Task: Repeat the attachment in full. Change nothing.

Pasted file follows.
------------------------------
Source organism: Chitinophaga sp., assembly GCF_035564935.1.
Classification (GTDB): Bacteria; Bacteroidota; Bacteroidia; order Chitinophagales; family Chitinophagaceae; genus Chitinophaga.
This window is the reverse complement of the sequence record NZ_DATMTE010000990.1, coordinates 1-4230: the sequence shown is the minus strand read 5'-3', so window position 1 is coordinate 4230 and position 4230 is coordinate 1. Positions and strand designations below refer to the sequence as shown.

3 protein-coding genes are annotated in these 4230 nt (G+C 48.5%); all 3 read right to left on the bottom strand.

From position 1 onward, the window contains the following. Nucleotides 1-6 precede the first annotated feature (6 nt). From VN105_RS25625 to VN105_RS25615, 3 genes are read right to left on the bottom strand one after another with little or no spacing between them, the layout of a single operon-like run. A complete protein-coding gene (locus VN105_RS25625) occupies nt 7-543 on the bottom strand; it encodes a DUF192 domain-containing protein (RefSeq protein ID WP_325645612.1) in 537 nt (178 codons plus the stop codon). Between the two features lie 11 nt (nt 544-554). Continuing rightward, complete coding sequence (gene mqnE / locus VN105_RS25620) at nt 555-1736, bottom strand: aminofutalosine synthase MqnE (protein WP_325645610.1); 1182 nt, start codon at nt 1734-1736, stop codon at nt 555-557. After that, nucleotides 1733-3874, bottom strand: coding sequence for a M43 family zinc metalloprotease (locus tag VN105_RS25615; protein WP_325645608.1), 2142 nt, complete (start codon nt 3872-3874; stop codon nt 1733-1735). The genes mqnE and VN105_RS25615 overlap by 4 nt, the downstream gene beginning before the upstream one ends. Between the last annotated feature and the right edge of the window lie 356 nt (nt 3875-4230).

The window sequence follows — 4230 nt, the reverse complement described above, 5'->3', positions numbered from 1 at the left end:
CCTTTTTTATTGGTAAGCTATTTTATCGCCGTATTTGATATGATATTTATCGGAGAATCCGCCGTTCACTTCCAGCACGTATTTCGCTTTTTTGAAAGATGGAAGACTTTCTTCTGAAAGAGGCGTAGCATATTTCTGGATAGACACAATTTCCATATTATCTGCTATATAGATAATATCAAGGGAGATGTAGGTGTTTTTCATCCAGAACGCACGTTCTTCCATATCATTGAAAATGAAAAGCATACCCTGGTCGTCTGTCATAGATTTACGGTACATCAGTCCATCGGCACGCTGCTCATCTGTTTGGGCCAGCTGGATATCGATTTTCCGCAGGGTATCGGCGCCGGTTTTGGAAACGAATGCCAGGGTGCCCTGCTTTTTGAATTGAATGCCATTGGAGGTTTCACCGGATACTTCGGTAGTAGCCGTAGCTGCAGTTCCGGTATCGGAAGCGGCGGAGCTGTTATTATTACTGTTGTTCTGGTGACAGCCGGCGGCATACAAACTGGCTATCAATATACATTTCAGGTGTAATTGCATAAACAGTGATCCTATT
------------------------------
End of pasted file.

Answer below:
Source organism: Chitinophaga sp., assembly GCF_035564935.1.
Classification (GTDB): Bacteria; Bacteroidota; Bacteroidia; order Chitinophagales; family Chitinophagaceae; genus Chitinophaga.
This window is the reverse complement of the sequence record NZ_DATMTE010000990.1, coordinates 1-4230: the sequence shown is the minus strand read 5'-3', so window position 1 is coordinate 4230 and position 4230 is coordinate 1. Positions and strand designations below refer to the sequence as shown.

3 protein-coding genes are annotated in these 4230 nt (G+C 48.5%); all 3 read right to left on the bottom strand.

From position 1 onward, the window contains the following. Nucleotides 1-6 precede the first annotated feature (6 nt). From VN105_RS25625 to VN105_RS25615, 3 genes are read right to left on the bottom strand one after another with little or no spacing between them, the layout of a single operon-like run. A complete protein-coding gene (locus VN105_RS25625) occupies nt 7-543 on the bottom strand; it encodes a DUF192 domain-containing protein (RefSeq protein ID WP_325645612.1) in 537 nt (178 codons plus the stop codon). Between the two features lie 11 nt (nt 544-554). Continuing rightward, complete coding sequence (gene mqnE / locus VN105_RS25620) at nt 555-1736, bottom strand: aminofutalosine synthase MqnE (protein WP_325645610.1); 1182 nt, start codon at nt 1734-1736, stop codon at nt 555-557. After that, nucleotides 1733-3874, bottom strand: coding sequence for a M43 family zinc metalloprotease (locus tag VN105_RS25615; protein WP_325645608.1), 2142 nt, complete (start codon nt 3872-3874; stop codon nt 1733-1735). The genes mqnE and VN105_RS25615 overlap by 4 nt, the downstream gene beginning before the upstream one ends. Between the last annotated feature and the right edge of the window lie 356 nt (nt 3875-4230).

The window sequence follows — 4230 nt, the reverse complement described above, 5'->3', positions numbered from 1 at the left end:
CCTTTTTTATTGGTAAGCTATTTTATCGCCGTATTTGATATGATATTTATCGGAGAATCCGCCGTTCACTTCCAGCACGTATTTCGCTTTTTTGAAAGATGGAAGACTTTCTTCTGAAAGAGGCGTAGCATATTTCTGGATAGACACAATTTCCATATTATCTGCTATATAGATAATATCAAGGGAGATGTAGGTGTTTTTCATCCAGAACGCACGTTCTTCCATATCATTGAAAATGAAAAGCATACCCTGGTCGTCTGTCATAGATTTACGGTACATCAGTCCATCGGCACGCTGCTCATCTGTTTGGGCCAGCTGGATATCGATTTTCCGCAGGGTATCGGCGCCGGTTTTGGAAACGAATGCCAGGGTGCCCTGCTTTTTGAATTGAATGCCATTGGAGGTTTCACCGGATACTTCGGTAGTAGCCGTAGCTGCAGTTCCGGTATCGGAAGCGGCGGAGCTGTTATTATTACTGTTGTTCTGGTGACAGCCGGCGGCATACAAACTGGCTATCAATATACATTTCAGGTGTAATTGCATAAACAGTGATCCTATT